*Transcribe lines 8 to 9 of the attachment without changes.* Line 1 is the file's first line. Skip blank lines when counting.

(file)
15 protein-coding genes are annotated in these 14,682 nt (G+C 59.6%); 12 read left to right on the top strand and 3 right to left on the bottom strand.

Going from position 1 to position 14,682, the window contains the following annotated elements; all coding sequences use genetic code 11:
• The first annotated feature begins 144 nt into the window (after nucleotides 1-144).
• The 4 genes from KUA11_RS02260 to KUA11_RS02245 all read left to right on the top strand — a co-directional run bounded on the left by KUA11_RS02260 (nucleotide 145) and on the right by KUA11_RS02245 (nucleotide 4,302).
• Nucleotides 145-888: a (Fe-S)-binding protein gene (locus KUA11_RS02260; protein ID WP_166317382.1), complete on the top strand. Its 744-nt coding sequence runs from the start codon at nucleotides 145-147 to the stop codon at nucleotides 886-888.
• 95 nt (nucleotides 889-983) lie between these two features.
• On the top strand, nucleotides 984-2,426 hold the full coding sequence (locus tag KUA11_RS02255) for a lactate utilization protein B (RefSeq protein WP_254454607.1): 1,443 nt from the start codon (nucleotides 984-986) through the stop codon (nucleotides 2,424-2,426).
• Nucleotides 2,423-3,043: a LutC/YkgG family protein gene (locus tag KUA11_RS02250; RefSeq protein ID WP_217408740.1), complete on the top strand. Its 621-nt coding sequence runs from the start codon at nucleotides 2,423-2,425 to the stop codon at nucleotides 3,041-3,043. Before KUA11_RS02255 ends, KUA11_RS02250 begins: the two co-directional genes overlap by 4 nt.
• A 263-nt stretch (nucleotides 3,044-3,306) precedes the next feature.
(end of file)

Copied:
• Nucleotides 2,423-3,043: a LutC/YkgG family protein gene (locus tag KUA11_RS02250; RefSeq protein ID WP_217408740.1), complete on the top strand. Its 621-nt coding sequence runs from the start codon at nucleotides 2,423-2,425 to the stop codon at nucleotides 3,041-3,043. Before KUA11_RS02255 ends, KUA11_RS02250 begins: the two co-directional genes overlap by 4 nt.
• A 263-nt stretch (nucleotides 3,044-3,306) precedes the next feature.